Disability Policy News In Brief

June 8, 2015

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June 8, 2015   |   Vol. XV, Issue 23
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Congressional Schedule

The House votes on its fifth appropriations measure and could get to its sixth. The Senate debate on the National Defense Authorization Act (S. 1735) resumes. AUCD is supporting an amendment to that bill that would increase access to behavioral health care for children with developmental disabilities. Three spending bills are set to be marked-up in Senate committees. The Chairman of the House Ways and Means Committee, chaired by Paul Ryan (R-WI) is holding a hearing on the Affordable Care Act and the fiscal budget request for the Department of Health and Human Services on Wednesday. 

The Congressional Asian Pacific American, Black , and Hispanic Caucuses - also known as the Congressional Tri-Caucus - prepared a Dear-Colleague letter to Senate Committee Chairman Alexander (R-TN) and Ranking Member Murray (D-WA) outlining four major areas of concern that need to be addressed in the bill to reauthorize the Elementary and Secondary Education Act (Every Child Achieves Act of 2015).  The recommendations and concerns are similar to and in line with the recommendations put forward by AUCD and 46 other national disability and civil rights organizations.  The letter urges Senators to strengthen the bill by 1.) Holding states and schools accountable for meeting the academic needs of all students; 2.) Requiring school districts to equitably distribute resources and close the comparability loophole (see research below); and 3.) Strengthening, making transparent, and enforcing annual data collection and reporting.  The letter makes it clear that the 102 member caucus will oppose the final bill if these principles are not met.  The letter authored by the Tri-Caucus co-chairs: Representatives Judy Chu, G.K. Butterfield, Linda Sanchez, Danny Davis, Chaka Fattah, Raul Grijalva, and Ruben Hinojosa.  AUCD network members are encouraged to urge more Members of Congress to sign-on to the letter.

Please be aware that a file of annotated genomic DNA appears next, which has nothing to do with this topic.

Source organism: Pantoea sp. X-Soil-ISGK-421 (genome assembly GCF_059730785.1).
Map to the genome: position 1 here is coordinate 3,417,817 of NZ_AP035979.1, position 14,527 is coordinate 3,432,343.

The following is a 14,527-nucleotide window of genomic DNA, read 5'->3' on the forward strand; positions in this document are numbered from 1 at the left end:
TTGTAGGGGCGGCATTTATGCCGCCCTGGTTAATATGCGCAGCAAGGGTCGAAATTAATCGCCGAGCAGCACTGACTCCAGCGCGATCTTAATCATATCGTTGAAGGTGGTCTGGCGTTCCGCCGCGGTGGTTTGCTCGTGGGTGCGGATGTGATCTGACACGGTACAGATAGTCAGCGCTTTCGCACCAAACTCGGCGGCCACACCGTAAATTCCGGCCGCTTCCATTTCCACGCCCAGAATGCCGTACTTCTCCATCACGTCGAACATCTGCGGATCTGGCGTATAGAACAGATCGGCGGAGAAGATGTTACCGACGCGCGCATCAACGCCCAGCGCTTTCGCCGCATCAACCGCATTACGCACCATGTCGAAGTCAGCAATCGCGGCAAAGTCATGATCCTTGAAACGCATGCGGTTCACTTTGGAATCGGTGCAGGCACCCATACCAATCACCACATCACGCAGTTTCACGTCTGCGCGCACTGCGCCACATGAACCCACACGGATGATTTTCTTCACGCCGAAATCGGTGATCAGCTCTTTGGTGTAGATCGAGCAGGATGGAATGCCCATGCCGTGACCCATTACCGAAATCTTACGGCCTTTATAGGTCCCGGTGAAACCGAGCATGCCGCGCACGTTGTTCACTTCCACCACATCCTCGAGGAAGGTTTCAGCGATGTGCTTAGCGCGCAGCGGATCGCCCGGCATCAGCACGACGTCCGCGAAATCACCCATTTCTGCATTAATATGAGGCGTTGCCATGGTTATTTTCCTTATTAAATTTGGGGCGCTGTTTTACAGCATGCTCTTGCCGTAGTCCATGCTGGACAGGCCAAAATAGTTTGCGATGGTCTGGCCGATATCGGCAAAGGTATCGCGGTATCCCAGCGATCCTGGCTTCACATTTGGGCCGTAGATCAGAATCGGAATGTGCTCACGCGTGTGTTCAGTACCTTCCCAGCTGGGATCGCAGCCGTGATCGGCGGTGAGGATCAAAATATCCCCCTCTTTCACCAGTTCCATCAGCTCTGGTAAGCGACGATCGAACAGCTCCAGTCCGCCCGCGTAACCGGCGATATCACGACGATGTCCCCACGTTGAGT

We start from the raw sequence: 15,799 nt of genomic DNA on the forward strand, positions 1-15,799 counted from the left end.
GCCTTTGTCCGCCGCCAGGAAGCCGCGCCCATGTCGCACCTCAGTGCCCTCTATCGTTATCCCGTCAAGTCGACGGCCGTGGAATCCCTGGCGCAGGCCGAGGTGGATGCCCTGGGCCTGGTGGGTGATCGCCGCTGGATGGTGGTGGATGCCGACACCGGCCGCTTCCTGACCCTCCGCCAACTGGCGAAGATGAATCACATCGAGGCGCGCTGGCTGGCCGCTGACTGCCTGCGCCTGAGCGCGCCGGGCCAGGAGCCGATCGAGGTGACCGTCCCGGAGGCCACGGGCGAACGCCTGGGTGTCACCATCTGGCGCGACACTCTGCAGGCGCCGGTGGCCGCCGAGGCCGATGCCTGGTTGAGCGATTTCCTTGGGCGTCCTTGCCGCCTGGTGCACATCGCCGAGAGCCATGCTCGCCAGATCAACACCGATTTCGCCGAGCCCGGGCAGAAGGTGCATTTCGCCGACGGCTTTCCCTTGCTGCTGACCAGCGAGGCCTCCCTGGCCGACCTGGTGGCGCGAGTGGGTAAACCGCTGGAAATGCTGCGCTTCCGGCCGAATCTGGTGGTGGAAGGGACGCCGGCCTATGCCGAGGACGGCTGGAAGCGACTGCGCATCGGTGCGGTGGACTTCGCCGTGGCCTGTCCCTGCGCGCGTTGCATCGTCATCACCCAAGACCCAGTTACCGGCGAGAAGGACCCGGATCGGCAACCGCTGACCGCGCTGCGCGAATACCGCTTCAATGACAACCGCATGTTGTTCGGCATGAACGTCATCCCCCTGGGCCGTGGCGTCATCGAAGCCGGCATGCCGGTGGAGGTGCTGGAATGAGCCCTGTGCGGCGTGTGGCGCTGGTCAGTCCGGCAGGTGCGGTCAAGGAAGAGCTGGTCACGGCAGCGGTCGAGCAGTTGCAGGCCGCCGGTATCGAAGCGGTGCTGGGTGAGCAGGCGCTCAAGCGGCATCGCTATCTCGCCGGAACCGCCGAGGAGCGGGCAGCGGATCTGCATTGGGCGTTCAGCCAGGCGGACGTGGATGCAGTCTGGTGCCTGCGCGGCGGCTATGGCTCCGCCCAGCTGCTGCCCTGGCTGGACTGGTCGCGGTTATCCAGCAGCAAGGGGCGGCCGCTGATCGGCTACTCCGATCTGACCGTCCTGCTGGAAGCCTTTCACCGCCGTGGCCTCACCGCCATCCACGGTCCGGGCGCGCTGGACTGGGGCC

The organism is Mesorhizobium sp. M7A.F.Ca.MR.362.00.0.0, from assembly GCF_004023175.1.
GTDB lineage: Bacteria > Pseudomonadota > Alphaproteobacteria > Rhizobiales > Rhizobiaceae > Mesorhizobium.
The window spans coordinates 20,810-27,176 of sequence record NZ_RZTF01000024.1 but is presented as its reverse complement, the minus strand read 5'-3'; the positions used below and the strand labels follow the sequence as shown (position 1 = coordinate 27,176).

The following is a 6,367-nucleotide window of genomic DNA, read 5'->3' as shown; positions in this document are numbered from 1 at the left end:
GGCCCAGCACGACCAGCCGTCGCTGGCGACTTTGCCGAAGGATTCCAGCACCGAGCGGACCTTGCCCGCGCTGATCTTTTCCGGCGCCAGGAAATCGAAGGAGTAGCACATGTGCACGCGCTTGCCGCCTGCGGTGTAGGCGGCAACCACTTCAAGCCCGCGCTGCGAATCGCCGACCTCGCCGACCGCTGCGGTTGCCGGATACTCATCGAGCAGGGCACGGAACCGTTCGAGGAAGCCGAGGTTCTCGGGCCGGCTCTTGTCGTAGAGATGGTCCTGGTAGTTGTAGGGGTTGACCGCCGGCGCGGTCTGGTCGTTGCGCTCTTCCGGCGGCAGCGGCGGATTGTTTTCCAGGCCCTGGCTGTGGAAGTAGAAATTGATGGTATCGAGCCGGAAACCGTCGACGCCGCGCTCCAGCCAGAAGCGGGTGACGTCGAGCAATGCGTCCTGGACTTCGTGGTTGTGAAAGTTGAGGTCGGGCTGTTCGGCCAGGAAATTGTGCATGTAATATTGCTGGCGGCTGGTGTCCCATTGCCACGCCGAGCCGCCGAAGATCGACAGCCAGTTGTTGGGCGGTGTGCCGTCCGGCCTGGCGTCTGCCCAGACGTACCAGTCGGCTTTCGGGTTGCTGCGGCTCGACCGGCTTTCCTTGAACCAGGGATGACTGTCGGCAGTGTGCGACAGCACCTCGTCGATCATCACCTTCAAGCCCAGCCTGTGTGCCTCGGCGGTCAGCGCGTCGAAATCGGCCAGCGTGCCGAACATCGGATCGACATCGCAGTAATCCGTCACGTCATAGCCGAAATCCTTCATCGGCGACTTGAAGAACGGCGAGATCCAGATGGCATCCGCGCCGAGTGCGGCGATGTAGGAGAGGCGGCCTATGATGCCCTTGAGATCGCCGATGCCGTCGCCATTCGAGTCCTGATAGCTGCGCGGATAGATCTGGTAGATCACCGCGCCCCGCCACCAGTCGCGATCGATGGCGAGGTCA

Today, two civil rights and education organizations released major reports documenting the massive resource disparities in public schools nationwide. Both provide evidence as to why Congress should strengthen the Elementary and Secondary Education Act (ESEA) to ensure greater resource equity in schools.

·         The Leadership Conference Education Fund released its new report on resource inequity in public schools across the nation. Cheating our Future: How Decades of Disinvestment by States Jeopardizes Equal Educational Opportunity examines in-depth how a lack of resources helps to create vastly unequal education opportunities, even for students within the same state.

·         Among the findings in this edition of Education Law Center's new edition of Is School Funding Fair? A National Report Card is that fourteen states have "regressive" school funding. These states, which include Texas, Pennsylvania, and Illinois, provide less funding to school districts with higher concentrations of poor students.  Read the full report for more.